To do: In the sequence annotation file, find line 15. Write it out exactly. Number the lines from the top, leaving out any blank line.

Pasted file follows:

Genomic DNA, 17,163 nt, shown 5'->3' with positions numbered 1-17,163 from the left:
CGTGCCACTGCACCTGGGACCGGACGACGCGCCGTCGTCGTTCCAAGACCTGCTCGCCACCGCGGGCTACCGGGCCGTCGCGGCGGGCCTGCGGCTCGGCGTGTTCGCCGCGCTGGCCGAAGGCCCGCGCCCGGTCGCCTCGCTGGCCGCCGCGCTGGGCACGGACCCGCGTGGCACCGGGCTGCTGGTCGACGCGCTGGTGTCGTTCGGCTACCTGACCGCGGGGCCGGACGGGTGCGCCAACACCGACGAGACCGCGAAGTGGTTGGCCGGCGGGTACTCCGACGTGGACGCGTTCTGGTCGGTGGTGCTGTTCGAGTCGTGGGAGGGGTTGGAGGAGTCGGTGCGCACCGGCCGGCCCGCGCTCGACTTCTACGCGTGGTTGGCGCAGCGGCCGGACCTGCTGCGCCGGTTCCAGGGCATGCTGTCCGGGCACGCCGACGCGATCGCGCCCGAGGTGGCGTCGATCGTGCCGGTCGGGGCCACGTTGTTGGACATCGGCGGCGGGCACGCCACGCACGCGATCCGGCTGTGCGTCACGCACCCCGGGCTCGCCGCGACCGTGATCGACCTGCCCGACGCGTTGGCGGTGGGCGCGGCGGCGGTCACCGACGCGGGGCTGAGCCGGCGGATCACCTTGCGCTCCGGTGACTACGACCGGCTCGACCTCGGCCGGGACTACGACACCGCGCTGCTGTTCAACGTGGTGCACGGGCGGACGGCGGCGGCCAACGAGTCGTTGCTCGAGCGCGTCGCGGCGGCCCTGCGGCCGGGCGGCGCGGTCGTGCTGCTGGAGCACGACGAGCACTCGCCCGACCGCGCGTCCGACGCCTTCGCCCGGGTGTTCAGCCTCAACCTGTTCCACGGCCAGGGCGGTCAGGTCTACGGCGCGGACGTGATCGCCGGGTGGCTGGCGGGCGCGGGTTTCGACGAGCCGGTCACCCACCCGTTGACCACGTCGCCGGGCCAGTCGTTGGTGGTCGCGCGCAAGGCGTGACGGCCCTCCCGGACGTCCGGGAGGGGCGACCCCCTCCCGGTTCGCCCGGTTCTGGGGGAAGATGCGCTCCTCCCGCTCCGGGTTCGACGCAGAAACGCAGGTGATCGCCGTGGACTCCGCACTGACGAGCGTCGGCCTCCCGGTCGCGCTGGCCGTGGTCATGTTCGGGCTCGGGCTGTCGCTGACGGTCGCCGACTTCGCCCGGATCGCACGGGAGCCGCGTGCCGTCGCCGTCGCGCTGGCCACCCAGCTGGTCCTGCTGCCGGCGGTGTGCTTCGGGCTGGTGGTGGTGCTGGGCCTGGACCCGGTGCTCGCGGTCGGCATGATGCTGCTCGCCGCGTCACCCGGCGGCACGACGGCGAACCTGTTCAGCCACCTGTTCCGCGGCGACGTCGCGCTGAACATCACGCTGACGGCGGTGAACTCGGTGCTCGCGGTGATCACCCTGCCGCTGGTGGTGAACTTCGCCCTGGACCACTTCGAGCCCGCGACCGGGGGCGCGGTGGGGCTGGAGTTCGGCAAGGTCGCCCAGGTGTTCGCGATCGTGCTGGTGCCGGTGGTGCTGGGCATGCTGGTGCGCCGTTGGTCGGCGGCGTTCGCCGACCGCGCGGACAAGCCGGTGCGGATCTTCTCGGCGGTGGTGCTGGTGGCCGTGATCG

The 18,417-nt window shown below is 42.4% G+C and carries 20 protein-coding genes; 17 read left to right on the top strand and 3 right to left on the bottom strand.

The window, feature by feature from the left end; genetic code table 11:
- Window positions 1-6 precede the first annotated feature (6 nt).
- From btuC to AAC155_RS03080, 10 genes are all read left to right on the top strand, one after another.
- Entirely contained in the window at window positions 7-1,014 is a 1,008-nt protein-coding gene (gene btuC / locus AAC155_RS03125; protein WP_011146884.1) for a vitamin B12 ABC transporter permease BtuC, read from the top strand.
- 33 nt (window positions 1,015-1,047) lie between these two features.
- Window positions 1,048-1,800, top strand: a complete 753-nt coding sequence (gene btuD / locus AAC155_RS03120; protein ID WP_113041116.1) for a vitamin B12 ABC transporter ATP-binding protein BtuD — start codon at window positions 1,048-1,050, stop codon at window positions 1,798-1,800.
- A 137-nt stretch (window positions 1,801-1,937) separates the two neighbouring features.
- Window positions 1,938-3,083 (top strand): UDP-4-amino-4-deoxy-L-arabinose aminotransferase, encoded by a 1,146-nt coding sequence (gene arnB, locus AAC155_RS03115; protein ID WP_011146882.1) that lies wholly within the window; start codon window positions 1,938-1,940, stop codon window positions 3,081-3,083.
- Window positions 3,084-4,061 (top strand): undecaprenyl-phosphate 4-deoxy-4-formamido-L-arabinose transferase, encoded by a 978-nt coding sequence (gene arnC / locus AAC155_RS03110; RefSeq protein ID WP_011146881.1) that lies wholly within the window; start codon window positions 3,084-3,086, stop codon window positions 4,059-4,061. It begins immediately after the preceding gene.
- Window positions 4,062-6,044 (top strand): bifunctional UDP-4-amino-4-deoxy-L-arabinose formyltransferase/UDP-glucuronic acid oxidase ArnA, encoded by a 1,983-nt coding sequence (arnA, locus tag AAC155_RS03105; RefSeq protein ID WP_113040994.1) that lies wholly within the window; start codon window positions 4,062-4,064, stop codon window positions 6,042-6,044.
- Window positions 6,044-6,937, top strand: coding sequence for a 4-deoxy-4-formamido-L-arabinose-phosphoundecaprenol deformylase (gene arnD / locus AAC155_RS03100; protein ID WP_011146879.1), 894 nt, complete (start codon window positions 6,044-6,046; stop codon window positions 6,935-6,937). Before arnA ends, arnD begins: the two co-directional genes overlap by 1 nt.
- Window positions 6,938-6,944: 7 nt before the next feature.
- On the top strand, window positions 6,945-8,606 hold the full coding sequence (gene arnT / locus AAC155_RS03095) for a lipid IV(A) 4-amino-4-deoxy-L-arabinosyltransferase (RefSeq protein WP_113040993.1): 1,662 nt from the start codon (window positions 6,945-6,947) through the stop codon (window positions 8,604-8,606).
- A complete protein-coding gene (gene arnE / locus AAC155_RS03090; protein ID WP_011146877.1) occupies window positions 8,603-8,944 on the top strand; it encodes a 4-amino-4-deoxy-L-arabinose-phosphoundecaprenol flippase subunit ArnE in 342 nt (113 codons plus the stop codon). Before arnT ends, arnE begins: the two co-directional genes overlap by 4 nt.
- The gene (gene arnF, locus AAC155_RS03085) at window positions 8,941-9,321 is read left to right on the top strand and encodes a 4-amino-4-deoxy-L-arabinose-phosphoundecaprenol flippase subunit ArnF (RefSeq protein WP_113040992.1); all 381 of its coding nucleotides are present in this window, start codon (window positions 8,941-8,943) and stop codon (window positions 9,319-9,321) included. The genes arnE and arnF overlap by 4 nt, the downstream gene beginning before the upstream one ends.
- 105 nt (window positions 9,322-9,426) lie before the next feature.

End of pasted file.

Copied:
- Window positions 6,938-6,944: 7 nt before the next feature.